Persian culture is a culture of community. Two girlfriends may lock arms. Two men may kiss each other’s cheeks in greeting or dance with one another. People may bump into you without saying sorry. I would watch out for men who might use this as an excuse though.

Keep in mind that the Iranian government has strict rules about men and women interacting with one another in public places. When I visited one of the hospitals here and wanted to hold a patient’s hand, a colleague warned me, “Do not touch anyone who is not of your gender.”

A culture of closeness also means that family encompasses more than the mother, father and children. It includes grandparents, aunts, and uncles. They embrace you with open arms, blanket you with their love and want to be integrated in your life. So, they’ll ask about your personal life, income, love affairs, debts, etc, and offer unsolicited advice regardless of their expertise.

When I visited one of the hospitals here and wanted to hold a patient’s hand, a colleague warned me, “Do not touch anyone who is not of your gender.”

I am an oral surgeon and on several occasions I have received medical advice from relatives who have no medical background. It’s out of love, I realize, and with the best of intentions. When a loved one suffers, each family member wants to offer his or her experience to relieve the pain.

Of course the rules of politeness are much more lenient for those who come from other countries. Iranians adore foreigners. They find white skin, blond hair and blue eyes exotic. So ladies with fair skin you will probably get a lot of attention, lots of stares, and maybe even whistles and remarks. Furthermore, just for being from another country, you’ll get a lot of questions to satisfy the people’s curiosity about life out there.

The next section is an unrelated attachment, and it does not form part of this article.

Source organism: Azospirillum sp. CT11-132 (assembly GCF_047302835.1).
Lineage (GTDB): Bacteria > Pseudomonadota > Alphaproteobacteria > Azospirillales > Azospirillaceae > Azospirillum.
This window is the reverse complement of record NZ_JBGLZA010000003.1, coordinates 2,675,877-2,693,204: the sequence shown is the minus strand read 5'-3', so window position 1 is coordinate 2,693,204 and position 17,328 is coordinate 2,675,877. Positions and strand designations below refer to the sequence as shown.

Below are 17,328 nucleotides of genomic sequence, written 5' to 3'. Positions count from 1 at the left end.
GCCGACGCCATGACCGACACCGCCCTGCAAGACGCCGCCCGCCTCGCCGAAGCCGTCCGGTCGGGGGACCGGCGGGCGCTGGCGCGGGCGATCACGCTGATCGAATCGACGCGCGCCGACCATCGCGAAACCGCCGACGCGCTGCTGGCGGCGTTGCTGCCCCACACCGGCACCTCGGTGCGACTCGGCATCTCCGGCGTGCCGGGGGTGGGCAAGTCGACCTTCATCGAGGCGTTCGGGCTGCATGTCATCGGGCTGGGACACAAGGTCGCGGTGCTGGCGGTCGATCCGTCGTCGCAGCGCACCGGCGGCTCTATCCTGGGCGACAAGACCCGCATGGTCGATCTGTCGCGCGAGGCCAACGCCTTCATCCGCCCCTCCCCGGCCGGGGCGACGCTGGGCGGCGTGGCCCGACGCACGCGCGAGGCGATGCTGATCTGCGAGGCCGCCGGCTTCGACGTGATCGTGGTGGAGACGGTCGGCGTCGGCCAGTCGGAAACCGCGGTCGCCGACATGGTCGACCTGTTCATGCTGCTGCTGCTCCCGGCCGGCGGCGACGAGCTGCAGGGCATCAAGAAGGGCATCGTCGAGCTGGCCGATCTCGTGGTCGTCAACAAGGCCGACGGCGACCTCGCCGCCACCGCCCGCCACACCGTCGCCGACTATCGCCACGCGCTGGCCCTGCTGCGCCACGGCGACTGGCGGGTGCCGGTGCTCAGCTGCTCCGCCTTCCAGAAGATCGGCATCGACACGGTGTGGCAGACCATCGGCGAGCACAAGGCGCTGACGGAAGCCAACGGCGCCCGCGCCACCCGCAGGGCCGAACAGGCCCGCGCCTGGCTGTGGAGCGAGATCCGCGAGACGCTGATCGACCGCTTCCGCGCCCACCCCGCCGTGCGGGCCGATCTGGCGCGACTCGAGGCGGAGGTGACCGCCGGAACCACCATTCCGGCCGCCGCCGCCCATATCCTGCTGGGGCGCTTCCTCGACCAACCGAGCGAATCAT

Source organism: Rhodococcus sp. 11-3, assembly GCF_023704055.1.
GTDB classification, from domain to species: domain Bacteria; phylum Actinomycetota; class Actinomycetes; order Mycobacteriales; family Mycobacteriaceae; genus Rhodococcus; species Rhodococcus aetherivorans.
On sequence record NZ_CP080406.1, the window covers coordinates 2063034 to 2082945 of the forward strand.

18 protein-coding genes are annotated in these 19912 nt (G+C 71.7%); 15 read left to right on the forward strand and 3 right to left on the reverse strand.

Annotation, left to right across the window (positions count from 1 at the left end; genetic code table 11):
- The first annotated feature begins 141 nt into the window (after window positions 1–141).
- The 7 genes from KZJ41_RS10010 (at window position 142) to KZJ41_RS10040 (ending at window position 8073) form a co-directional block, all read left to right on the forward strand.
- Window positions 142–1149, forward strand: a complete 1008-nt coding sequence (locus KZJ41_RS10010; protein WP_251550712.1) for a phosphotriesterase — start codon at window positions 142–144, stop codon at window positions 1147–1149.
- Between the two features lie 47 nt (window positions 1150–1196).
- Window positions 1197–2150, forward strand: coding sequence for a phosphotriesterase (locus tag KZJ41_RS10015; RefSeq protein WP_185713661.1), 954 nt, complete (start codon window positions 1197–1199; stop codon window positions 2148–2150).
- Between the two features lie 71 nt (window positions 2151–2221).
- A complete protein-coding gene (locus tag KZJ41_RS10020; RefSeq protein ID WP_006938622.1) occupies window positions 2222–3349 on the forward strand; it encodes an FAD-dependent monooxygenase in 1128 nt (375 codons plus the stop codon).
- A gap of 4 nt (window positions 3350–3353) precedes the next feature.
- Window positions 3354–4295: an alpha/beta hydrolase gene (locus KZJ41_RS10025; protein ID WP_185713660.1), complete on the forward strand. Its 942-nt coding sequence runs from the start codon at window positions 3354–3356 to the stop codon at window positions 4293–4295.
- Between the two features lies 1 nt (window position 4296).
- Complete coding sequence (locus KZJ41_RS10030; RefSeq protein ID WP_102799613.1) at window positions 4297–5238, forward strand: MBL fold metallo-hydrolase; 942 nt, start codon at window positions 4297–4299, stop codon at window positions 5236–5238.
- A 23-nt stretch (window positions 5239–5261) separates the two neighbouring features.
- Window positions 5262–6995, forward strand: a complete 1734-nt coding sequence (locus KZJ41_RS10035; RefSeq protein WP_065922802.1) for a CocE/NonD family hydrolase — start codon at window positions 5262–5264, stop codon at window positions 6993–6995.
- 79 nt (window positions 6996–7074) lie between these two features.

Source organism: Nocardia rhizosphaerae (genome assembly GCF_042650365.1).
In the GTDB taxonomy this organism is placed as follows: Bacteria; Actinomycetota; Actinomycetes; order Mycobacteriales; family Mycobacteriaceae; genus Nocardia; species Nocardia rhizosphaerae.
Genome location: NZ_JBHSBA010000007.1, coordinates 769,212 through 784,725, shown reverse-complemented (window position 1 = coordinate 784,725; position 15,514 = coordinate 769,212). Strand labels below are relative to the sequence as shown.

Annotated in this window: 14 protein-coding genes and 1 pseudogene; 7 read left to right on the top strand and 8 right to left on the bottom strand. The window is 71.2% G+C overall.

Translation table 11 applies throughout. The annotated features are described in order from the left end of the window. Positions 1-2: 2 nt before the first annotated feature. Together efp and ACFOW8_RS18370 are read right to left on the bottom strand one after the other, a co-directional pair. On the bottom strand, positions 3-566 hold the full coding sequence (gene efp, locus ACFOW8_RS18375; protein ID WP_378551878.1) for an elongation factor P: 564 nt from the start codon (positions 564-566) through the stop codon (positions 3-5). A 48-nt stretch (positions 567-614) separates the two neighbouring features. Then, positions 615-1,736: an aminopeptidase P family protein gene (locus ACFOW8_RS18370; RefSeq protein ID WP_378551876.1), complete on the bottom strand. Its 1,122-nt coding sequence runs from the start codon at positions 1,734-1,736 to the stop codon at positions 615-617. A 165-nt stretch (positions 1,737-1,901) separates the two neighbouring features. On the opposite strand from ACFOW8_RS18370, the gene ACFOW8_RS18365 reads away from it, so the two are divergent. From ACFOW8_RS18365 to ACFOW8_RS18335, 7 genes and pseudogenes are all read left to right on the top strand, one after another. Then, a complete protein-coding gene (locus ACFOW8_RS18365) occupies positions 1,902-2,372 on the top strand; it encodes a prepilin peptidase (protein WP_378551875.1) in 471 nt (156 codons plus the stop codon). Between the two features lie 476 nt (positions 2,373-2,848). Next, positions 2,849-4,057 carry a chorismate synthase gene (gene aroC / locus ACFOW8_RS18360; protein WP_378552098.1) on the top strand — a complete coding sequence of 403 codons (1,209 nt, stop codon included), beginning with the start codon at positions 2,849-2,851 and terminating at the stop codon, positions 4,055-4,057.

One place where there’s no such politeness is in traffic. But until then, happy travels!

 

Photo credit for Persian Culture: Adapting to Over-the-Top Politeness in Iran by Unsplash. 

About Bahar Anooshahr

To read more from Bahar, visit baharanooshahr.wordpress.com and follow her @banooshahr.

10 thoughts on “Persian Culture: Adapting to Over-the-Top Politeness in Iran

  1. Bahar
    November 11, 2012
    Reply

    Well ghorban taarom oomad naiamad dareh. Isnt it 🙂
    I felt the same initially, a certain freedom from the constraints of all those rules. Just be yourself, whatever that means.

    Khosh amadi Siavash jaan. You’ll love it here.

    Best of luck.

  2. Bahar
    November 11, 2012
    Reply

    Siavashe aziz,

    Thank you for your kind words. As for the heart and tongue, in the matter of taarof, I have come to appreciate it more now that I have been away from Iran for so many years. As for other situations, yes one must strive to keep the two aligned, though I can think of cases when their alignment can lead to unfaithfulness.

    • Siavash
      November 11, 2012

      You’re right.
      Maybe you’ve missed taarof; But what if when the hair dresser tells you: “Be my guest, don’t worry about it!”, you say: “Oh, that’s sweet, thank you!” and leave the shop?!
      That’s why I’ve stopped telling people things like this; when a dude tells me: “What a nice watch”, instead of telling “Ghabel nadareh”, I say “thanks, I like it too”.
      All I mean is it’s better to say “Ghabel nadareh” only if we really mean it. One time a friend of mine told me: “I love your t-shirt” and I said “Ghabel nadareh”, and he took the t-shirt! That was a very pleasant moment; he knew I’m not “taarof”ing and I really do mean it.
      Oh Dear Bahar, you know it’s a long story 🙂
      I’m just in the US for less than a year and I’m glad I’m not missing taarof yet 😀

      Best,
      Siavash